If you can't tell the difference between cheap and expensive wine, why pay more?

Article date: 20 April 2011

Edinburgh Science Festival 2011

This is the question posed by Professor Richard Wiseman after an experiment he carried out at the Edinburgh Science Festival found that people’s ability to tell an expensive wine from a cheap wine faired no better than chance. It’s a question which has caused quite a stir in the wine world – just google “cheap wine experiment” and you’ll see what we mean.

Opinion seems to have split broadly in two between those who think this shows what a load of rubbish is talked about wine and those who believe that palette education is needed more than ever. One commentator even went so far as to say that a vote for cheap wine far “from being a message of hope… is a counsel of despair. Its roots reach back to the idol-smashing puritanism of the Cromwellian era…” So let’s take a closer look at the experiment to see if it can shed any more light on the argument.

As Richard Wisemen explained to Supermarket Wine this was a “double blind test”, which meant that participants and researchers didn’t know which wine was which. There were 8 styles of wine from Champagne to Rioja with a cheap and expensive version of each. Participants could only pick one wine from each table and had to say if they thought it was expensive or not. All the wines were sourced from The Cooperative and were not from ones normally subject to discounting.

578 people took part and the overall score was 50%. “I was expecting that some wines would be easier to tell apart,” said Professor Wiseman, “but I was surprised just how close to chance it was across the board.” Clearly some people think they can tell the difference, such as wine critics (on whom this sites relies so heavily). Asked if he would expect a different result with such a group, Wiseman said “my guess is that they would fair no better… especially if it was done with wines they were unfamiliar with.”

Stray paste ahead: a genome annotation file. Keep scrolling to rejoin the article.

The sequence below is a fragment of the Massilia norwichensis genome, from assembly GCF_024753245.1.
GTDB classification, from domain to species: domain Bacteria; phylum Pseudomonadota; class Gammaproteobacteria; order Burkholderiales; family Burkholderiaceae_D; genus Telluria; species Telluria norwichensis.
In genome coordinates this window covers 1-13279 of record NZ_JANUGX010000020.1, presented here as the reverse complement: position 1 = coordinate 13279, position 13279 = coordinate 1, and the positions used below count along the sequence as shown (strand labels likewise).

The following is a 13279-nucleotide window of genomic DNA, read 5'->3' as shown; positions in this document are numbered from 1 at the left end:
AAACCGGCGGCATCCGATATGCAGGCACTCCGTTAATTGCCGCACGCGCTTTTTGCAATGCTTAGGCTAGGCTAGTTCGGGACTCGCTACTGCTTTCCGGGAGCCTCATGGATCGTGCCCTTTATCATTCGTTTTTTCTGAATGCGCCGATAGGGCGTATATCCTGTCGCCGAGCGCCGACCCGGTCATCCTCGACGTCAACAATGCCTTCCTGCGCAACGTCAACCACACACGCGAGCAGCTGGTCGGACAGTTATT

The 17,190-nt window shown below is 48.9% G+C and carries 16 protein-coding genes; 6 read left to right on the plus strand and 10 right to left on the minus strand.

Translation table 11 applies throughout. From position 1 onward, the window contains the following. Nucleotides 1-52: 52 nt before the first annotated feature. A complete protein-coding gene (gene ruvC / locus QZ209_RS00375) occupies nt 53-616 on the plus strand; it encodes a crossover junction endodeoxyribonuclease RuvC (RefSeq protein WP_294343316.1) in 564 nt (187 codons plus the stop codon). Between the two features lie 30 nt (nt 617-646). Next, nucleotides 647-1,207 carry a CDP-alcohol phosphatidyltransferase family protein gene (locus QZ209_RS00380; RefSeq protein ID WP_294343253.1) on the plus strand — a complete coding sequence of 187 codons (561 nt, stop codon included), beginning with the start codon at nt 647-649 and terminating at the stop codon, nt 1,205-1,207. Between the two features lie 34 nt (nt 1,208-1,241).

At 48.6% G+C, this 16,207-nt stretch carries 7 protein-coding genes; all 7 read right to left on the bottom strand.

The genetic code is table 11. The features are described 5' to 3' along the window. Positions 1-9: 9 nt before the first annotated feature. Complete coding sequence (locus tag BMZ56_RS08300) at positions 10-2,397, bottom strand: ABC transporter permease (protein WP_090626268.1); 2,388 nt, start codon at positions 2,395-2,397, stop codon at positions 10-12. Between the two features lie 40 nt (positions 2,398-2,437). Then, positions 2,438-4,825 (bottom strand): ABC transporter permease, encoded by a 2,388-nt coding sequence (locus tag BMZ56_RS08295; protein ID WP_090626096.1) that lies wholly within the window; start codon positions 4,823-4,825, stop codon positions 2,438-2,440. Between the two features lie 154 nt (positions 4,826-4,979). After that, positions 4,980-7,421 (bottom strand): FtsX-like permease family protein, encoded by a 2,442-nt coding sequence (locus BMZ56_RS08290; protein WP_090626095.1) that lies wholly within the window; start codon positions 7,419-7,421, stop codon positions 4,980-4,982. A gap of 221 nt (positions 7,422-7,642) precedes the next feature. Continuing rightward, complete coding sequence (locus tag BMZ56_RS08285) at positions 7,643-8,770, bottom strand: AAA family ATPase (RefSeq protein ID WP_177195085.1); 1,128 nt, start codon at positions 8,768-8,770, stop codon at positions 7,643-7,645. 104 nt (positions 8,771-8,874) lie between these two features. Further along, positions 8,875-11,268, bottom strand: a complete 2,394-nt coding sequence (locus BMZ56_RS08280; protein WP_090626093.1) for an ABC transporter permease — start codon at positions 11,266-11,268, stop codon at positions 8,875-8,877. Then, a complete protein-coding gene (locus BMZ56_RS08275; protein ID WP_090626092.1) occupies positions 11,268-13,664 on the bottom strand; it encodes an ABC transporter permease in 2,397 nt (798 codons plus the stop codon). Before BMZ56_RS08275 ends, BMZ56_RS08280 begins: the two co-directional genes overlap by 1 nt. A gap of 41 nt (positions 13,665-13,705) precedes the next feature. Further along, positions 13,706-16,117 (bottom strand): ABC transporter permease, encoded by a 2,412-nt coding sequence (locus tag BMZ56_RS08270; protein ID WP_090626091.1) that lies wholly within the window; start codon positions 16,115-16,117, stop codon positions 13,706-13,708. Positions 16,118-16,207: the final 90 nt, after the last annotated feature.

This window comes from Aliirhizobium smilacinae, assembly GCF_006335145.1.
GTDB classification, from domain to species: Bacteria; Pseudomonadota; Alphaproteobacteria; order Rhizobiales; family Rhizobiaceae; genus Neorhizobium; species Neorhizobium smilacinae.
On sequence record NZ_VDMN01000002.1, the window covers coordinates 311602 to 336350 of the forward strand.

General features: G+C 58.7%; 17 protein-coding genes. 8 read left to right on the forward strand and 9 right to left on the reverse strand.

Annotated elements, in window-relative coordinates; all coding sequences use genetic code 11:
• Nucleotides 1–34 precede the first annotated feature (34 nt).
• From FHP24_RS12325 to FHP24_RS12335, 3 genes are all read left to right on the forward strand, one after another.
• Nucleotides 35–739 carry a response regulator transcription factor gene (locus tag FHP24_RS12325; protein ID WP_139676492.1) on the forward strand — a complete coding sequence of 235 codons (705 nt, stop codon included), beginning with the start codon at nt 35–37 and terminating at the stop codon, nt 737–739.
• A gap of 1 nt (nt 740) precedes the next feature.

This brings into question the premise that value and quality are interlinked. It’s reasonable to assume that most people make this association, otherwise why buy expensive wine at all? So does this experiment break this link? As The Guardian put it, In a blind taste test, volunteers were unable to distinguish between expensive and cheap wine. But actually the experiment didn’t find this. Participants weren’t asked to tell the difference or distinguish between expensive and cheap. They only tasted one wine from each type, there was no comparison.

As Richard Wiseman pointed out, it would be an entirely different, but no less interesting experiment if participants were asked to compare or express a preference or simply say if they liked a wine or not and then see how cheap and expensive match up. What this experiment has found is that you can’t tell if a wine is expensive in a blind tasting. And if you can’t tell, is there any point buying expensive wine?

The results may well come as no surprise to many supermarkets who trade off people’s expectation that price and quality are the same. There’s been a lot of debate over “half price” or “too-good-to-be-true offers”. These wines fly off the shelves because shoppers believe that they are getting a really good wine for a bargain price. But this taste test would seem to negate this.

The debate will rumble on. And while it does we should remind ourselves what really matters when it comes to wine: enjoyment. If you like it, does it matter how much it costs? Surely – and this being the raison d’etre of Supermarket Wine – the best thing is to discover new wines, new varieities, new tastes. So stop worrying if a wine should taste expensive or not and start enjoying new sensations.


  1. joed says:

    If you can’t tell the difference between cheap and expensive wine, why pay more?

    I couldn’t agree more. There are only two kinds of wine in the world, the kind you like and the kind you don’t.

    If you don’t like, don’t buy it again. If you do like it, buy it and drink it again.

    But hunt round for the best price.

    13 May 2011

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